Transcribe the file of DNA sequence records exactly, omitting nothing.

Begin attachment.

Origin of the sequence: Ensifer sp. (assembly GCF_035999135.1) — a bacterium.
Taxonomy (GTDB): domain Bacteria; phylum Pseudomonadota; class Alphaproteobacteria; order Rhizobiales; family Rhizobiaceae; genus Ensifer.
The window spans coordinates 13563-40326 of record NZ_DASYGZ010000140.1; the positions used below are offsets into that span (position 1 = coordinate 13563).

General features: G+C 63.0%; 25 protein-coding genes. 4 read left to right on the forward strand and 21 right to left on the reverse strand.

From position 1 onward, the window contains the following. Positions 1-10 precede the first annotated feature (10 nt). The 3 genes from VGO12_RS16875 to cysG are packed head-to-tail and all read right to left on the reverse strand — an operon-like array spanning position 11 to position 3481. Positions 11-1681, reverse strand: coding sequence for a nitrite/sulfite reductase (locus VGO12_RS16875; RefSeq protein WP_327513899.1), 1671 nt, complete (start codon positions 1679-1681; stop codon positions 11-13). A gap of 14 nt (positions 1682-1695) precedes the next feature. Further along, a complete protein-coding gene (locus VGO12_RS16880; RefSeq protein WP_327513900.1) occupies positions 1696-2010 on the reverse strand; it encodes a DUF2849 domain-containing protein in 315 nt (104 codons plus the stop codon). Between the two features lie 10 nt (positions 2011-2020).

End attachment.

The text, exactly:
Origin of the sequence: Ensifer sp. (assembly GCF_035999135.1) — a bacterium.
Taxonomy (GTDB): domain Bacteria; phylum Pseudomonadota; class Alphaproteobacteria; order Rhizobiales; family Rhizobiaceae; genus Ensifer.
The window spans coordinates 13563-40326 of record NZ_DASYGZ010000140.1; the positions used below are offsets into that span (position 1 = coordinate 13563).

General features: G+C 63.0%; 25 protein-coding genes. 4 read left to right on the forward strand and 21 right to left on the reverse strand.

From position 1 onward, the window contains the following. Positions 1-10 precede the first annotated feature (10 nt). The 3 genes from VGO12_RS16875 to cysG are packed head-to-tail and all read right to left on the reverse strand — an operon-like array spanning position 11 to position 3481. Positions 11-1681, reverse strand: coding sequence for a nitrite/sulfite reductase (locus VGO12_RS16875; RefSeq protein WP_327513899.1), 1671 nt, complete (start codon positions 1679-1681; stop codon positions 11-13). A gap of 14 nt (positions 1682-1695) precedes the next feature. Further along, a complete protein-coding gene (locus VGO12_RS16880; RefSeq protein WP_327513900.1) occupies positions 1696-2010 on the reverse strand; it encodes a DUF2849 domain-containing protein in 315 nt (104 codons plus the stop codon). Between the two features lie 10 nt (positions 2011-2020).